The Myers-Briggs Type Indicator: An Introduction

The Myers-Briggs Type Indicator (MBTI) is a personality assessment tool that is based on Carl Jung’s theory of psychological types. The assessment is designed to help individuals understand their own personality preferences and how they interact with others.

The MBTI assesses four different dimensions of personality:

  1. Extraversion vs Introversion (E/I) – This dimension measures how an individual derives their energy. Extraverts tend to gain energy from external sources, such as social interactions, while introverts tend to gain energy from internal sources, such as their own thoughts and ideas.
  2. Sensing vs Intuition (S/N) – This dimension measures how an individual processes information. Sensors tend to rely on observable data and facts, while intuitives tend to rely on patterns and possibilities.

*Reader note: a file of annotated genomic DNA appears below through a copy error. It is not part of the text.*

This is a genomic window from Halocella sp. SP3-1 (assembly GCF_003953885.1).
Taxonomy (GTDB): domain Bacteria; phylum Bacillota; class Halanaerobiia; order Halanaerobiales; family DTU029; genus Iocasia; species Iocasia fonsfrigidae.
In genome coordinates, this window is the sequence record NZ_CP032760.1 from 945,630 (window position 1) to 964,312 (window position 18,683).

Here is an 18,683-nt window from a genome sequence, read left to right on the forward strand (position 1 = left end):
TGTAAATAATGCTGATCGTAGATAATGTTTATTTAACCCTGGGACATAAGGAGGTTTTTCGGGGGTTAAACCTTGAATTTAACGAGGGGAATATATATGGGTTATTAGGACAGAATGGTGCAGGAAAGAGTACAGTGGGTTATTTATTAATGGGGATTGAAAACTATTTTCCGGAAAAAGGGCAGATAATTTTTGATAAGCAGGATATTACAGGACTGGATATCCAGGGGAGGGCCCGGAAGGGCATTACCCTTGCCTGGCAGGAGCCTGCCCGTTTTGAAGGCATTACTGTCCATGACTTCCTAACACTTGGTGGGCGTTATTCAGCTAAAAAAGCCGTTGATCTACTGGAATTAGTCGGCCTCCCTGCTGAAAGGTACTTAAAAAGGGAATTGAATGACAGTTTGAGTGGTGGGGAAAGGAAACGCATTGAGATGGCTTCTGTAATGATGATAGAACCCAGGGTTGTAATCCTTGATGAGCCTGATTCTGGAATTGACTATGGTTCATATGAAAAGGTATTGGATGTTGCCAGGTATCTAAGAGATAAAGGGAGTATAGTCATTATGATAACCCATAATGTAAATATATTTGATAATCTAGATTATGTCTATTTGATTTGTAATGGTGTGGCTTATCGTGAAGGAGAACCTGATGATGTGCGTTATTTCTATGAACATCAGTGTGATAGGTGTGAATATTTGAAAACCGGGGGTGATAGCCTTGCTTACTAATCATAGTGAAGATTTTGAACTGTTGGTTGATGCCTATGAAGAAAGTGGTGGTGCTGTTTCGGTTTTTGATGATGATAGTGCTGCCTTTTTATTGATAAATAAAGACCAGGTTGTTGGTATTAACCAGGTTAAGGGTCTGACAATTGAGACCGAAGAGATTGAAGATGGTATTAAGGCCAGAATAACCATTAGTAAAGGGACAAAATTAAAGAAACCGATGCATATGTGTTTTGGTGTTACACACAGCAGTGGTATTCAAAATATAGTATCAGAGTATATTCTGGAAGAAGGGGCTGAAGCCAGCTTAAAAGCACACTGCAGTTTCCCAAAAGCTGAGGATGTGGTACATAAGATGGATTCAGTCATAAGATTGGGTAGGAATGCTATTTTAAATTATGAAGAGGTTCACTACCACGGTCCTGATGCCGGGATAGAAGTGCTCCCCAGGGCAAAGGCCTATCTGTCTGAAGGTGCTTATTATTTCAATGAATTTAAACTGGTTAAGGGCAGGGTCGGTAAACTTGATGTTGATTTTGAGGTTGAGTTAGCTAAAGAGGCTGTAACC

3. Thinking vs Feeling (T/F) – This dimension measures how an individual makes decisions. Thinkers tend to rely on logic and analysis, while feelers tend to rely on values and emotions.
  4. Judging vs Perceiving (J/P) – This dimension measures how an individual approaches their outer world. Judgers tend to prefer structure and organization, while perceivers tend to prefer flexibility and adaptability.

The MBTI assessment is self-reported and based on a series of questions that measure an individual’s preferences on each dimension. After completing the assessment, individuals are assigned a four-letter code that represents their personality type. For example, an individual who is an extravert, intuitive, thinking, and judging would be an ENTJ.

It’s important to note that the MBTI is not a measure of intelligence or ability, but rather a measure of personality preferences. Additionally, while the MBTI can provide valuable insights, it should not be used to label or stereotype individuals.